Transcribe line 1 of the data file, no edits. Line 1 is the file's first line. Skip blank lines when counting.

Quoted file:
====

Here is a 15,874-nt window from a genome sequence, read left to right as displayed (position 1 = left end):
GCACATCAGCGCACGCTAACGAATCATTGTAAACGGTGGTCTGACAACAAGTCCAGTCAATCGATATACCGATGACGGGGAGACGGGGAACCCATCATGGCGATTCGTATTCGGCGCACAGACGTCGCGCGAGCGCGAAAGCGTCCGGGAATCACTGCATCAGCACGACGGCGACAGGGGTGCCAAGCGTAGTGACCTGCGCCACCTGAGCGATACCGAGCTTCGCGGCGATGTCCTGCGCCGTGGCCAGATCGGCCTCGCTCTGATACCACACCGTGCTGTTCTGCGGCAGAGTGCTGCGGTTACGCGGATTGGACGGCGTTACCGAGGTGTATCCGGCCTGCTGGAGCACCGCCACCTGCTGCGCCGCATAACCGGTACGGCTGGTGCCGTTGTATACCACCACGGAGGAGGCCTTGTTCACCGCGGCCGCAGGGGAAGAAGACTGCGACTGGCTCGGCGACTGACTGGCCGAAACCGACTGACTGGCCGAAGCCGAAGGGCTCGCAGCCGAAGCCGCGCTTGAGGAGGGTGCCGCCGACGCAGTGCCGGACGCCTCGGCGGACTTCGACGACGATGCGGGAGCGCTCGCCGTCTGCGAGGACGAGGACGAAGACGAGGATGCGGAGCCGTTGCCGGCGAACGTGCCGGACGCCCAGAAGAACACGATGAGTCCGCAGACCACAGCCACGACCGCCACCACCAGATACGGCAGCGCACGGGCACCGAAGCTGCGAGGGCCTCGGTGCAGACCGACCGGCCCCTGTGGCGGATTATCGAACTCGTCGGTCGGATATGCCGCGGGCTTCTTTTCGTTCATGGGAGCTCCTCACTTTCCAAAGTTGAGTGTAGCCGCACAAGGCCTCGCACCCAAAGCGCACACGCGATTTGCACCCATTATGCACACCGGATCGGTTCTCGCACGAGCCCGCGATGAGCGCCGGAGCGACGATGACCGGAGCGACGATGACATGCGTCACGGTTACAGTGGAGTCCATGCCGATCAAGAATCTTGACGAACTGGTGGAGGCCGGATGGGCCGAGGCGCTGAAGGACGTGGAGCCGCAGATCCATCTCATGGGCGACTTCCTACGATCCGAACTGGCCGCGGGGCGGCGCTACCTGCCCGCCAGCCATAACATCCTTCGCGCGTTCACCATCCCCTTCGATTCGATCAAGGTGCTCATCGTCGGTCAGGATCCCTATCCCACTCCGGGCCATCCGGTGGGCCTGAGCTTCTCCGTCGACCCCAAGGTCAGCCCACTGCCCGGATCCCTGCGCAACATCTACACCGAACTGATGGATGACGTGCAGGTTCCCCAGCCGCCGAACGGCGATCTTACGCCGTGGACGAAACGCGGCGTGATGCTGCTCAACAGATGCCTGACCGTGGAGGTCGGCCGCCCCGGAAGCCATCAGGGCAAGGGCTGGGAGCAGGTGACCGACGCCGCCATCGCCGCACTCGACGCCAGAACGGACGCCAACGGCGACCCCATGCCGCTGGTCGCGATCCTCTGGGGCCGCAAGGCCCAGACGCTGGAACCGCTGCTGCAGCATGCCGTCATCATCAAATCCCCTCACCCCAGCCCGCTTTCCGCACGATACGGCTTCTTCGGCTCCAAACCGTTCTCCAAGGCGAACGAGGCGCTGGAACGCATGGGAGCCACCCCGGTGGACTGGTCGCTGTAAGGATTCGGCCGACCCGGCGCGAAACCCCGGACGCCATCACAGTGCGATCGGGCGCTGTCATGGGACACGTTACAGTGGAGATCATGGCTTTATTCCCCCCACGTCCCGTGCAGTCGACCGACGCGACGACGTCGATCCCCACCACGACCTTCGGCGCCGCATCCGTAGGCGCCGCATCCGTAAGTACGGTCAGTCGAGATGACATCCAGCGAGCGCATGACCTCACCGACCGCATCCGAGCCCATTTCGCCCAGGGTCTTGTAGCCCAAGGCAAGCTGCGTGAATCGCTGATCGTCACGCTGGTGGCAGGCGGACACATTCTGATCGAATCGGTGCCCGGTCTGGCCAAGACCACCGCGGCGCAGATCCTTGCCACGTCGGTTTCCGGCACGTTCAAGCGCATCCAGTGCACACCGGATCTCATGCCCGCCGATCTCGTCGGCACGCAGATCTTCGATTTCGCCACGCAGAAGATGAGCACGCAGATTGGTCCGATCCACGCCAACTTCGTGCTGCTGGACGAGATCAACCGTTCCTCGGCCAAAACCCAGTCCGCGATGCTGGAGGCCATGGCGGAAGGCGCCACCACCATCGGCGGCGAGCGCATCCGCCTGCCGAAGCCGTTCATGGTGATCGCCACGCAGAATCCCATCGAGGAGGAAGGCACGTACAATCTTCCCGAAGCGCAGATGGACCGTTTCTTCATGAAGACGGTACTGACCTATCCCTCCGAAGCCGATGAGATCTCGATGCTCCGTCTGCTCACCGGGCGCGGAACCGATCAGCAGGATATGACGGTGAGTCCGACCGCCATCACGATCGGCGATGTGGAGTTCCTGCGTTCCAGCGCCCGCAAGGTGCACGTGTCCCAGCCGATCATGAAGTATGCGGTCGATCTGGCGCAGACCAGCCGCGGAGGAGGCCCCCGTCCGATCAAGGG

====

Here is a 15,874-nt window from a genome sequence, read left to right as displayed (position 1 = left end):